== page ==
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Press Release Images: Opportunity
05-Dec-2005
NASA's Mars Rovers Continue to Explore and Amaze
Full Press Release
 
This panoramic image is view from the panoramic image from Opportunity shows an outcrop called 'Olympia' along the northwestern margin of 'Erebus' crater
Opportunity's 'Olympia' Panorama

This view from the panoramic camera on NASA's Mars Exploration Rover Opportunity shows an outcrop called "Olympia" along the northwestern margin of "Erebus" crater. The view spans about 120 degrees from side to side, generally looking southward. The outcrop exposes a broad expanse of sulfate-rich sedimentary rocks. The rocks were formed predominantly from windblown sediments, but some also formed in environmental conditions from damp to under shallow surface water. After taking the images that were combined into this view, Opportunity drove along along a path between sand dunes to the upper left side of the image, where a cliff in the background can be seen. This is cliff is known as the "Mogollon Rim." Researchers expect it to expose more than 1 meter (3 feet) of new strata, These strata may represent the highest level observed yet by Opportunity. The image is an approximately true-color rendering generated using the panoramic camera's 750-nanometer, 530-nanometer and 430-nanometer filters.

Image credit: NASA/JPL-Caltech/Cornell


Related Animation:
Animation (91.9 MB) | Animation (70 MB)

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This image shows image shows a portion of the rim of 'Erebus Crater'
Rim of 'Erebus'

The center upper portion of this image shows a portion of the rim of "Erebus Crater" in the Meridiani Planum region of Mars. This approximately true-color view from the panoramic camera on NASA's Mars Exploration Rover Opportunity is a composite of frames acquired on the rover's 657th Martian day, or sol, (Nov. 28, 2005). This is a small portion of a large panorama. Other portions of the panorama were still being shot three sols later. This view is a composite of separate images taken through the camera's 750-nanometer, 530-nanometer and 430-nanometer filters.

Image credit: NASA/JPL-Caltech/Cornell
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This image shows the route Opportunity has taken through sol 659 relative to destination 'Victoria Crater'
Partway to 'Victoria'

This image shows the route that NASA's Mars Exploration Rover Opportunity had driven through its 659th Martian day, or sol, (Dec. 1, 2005) relative to the potential destination of "Victoria Crater" farther south. The base image is a portion of a mosaic (previously released as PIA07506) combining images from the Mars Observer Camera on NASA's Mars Global Surveyor orbiter, the Thermal Emission Imaging System on NASA's Mars Odyssey orbiter, and Opportunity's own Descent Image Motion Estimation System. The scale bar at lower right is 800 meters (one-half mile).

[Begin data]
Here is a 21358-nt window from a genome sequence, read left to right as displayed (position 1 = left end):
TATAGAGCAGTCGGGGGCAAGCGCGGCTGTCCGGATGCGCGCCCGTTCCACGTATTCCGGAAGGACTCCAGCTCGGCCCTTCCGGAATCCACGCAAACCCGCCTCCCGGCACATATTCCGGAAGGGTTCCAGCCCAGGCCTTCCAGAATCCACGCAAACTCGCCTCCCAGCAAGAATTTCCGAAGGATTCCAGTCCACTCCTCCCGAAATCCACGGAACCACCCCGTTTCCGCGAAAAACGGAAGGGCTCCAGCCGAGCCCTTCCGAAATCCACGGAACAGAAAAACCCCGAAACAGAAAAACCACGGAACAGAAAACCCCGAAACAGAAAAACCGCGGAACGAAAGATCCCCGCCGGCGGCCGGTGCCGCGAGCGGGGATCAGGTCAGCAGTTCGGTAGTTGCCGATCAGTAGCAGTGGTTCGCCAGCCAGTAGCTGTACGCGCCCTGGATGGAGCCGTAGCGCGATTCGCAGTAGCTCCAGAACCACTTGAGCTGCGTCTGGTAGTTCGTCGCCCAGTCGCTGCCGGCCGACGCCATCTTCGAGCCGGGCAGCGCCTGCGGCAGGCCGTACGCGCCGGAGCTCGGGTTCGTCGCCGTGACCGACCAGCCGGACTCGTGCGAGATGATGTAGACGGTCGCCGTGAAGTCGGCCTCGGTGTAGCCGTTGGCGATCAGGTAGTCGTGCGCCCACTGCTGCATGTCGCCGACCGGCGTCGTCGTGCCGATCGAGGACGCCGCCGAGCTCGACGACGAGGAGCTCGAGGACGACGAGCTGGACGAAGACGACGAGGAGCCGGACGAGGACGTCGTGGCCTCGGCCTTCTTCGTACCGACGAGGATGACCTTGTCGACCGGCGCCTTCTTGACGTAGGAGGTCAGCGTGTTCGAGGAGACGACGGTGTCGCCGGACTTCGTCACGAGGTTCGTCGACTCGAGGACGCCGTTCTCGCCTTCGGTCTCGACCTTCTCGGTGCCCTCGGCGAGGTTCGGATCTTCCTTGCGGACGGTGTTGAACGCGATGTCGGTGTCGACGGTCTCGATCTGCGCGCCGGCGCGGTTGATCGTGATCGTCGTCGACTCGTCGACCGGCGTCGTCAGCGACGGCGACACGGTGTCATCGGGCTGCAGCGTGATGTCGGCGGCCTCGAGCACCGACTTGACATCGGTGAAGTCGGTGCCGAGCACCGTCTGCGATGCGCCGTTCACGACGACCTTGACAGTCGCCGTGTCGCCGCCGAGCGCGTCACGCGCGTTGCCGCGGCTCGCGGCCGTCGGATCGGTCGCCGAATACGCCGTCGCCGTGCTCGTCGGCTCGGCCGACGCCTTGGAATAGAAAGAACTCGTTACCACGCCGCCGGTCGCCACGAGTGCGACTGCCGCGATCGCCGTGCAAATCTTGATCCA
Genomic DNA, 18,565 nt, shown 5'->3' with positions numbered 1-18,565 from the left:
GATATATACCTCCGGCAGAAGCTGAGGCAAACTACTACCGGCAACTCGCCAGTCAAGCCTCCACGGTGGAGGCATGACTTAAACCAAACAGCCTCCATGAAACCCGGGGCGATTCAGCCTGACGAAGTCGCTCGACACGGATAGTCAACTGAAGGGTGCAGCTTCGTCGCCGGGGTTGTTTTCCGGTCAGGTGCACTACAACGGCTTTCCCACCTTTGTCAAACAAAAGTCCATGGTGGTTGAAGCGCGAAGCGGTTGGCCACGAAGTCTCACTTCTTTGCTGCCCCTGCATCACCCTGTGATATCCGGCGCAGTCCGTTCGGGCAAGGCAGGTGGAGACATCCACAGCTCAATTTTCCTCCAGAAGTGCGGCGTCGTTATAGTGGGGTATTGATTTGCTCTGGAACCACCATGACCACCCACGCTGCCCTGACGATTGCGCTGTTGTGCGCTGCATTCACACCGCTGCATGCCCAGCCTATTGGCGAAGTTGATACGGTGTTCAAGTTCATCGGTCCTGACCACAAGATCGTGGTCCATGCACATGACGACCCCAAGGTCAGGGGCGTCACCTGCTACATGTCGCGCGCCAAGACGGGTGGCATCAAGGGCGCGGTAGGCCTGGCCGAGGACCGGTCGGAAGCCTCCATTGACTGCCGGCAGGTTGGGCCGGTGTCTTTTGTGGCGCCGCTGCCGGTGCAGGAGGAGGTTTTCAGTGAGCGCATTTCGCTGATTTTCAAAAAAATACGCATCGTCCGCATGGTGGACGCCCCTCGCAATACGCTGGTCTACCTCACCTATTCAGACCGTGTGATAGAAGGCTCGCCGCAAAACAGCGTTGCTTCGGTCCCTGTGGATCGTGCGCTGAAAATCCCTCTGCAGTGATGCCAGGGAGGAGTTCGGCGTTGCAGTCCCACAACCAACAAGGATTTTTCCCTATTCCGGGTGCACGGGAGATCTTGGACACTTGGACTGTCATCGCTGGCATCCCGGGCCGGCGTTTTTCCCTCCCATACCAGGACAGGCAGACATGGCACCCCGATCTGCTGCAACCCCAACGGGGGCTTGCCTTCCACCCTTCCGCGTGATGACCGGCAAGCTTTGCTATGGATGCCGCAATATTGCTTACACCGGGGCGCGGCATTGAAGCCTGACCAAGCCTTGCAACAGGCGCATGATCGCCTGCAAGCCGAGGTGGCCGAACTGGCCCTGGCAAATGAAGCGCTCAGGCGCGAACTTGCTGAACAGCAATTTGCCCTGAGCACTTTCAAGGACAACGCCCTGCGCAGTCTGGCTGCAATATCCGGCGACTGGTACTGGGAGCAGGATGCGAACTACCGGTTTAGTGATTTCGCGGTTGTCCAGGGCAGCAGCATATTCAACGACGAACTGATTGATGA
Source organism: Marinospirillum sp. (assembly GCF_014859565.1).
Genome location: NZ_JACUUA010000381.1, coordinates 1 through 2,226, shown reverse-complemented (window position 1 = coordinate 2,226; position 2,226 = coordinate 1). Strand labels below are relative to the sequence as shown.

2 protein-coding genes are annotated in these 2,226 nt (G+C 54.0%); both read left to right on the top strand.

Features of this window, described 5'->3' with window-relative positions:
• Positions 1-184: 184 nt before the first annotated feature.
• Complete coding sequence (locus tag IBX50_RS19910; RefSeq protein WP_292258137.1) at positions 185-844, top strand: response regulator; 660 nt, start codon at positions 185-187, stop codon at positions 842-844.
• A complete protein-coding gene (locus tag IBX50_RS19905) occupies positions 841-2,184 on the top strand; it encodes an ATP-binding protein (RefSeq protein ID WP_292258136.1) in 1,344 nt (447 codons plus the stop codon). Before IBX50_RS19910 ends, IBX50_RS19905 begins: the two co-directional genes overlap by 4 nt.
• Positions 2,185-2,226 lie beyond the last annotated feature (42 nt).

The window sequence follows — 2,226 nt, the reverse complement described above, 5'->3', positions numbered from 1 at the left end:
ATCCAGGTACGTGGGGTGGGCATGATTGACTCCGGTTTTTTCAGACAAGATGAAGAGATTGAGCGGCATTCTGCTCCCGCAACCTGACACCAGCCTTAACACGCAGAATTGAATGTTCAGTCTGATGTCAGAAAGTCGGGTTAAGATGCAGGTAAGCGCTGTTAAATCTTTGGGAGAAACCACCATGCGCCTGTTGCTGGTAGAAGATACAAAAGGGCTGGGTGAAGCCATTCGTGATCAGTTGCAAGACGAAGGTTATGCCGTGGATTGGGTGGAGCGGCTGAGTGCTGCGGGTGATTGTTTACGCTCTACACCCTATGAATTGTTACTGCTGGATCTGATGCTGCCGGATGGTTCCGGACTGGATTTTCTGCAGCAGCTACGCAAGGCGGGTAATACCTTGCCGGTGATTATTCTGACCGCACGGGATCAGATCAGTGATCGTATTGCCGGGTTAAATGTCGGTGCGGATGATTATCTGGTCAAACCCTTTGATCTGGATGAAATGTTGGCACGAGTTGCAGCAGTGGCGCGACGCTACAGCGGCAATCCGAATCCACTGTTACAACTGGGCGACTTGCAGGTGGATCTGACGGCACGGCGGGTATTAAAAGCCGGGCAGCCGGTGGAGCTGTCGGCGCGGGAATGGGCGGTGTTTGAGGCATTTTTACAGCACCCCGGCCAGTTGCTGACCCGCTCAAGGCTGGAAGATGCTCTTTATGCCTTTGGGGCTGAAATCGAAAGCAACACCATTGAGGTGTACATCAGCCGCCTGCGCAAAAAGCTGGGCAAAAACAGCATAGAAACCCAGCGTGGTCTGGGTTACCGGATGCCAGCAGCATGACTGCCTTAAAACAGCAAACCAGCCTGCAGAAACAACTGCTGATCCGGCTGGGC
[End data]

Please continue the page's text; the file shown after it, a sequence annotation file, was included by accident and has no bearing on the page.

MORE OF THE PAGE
Image credit: NASA/JPL-Caltech/MSSS/OSU
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This image shows Opportunity's route through sol 656
Opportunity Traverse Map, Sol 656

This image shows the route that NASA's Mars Exploration Rover Opportunity has taken from its landing site inside "Eagle Crater" to its position on its 656th Martian day, or sol, (Nov. 27, 2005) at the edge of "Erebus Crater." The base image is a portion of a mosaic (previously released as PIA07506) combining images from the Mars Observer Camera on NASA's Mars Global Surveyor orbiter, the Thermal Emission Imaging System on NASA's Mars Odyssey orbiter, and Opportunity's own Descent Image Motion Estimation System. The scale bar at lower right is 800 meters (one-half mile). As of sol 656, Opportunity had driven a total of 6,502 meters (4.04 miles).

Image credit: NASA/JPL-Caltech/MSSS/OSU
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This image shows Opportunity's route through sol 656.  This map is unlabeled
Opportunity Traverse Map, Sol 656 (Unlabeled)

This image shows the route that NASA's Mars Exploration Rover Opportunity has taken from its landing site inside "Eagle Crater" to its position on its 656th Martian day, or sol, (Nov. 27, 2005) at the edge of "Erebus Crater." The base image is a portion of a mosaic (previously released as PIA07506) combining images from the Mars Observer Camera on NASA's Mars Global Surveyor orbiter, the Thermal Emission Imaging System on NASA's Mars Odyssey orbiter, and Opportunity's own Descent Image Motion Estimation System. The scale bar at lower right is 800 meters (one-half mile). As of sol 656, Opportunity had driven a total of 6,502 meters (4.04 miles).

Image credit: NASA/JPL-Caltech/MSSS/OSU
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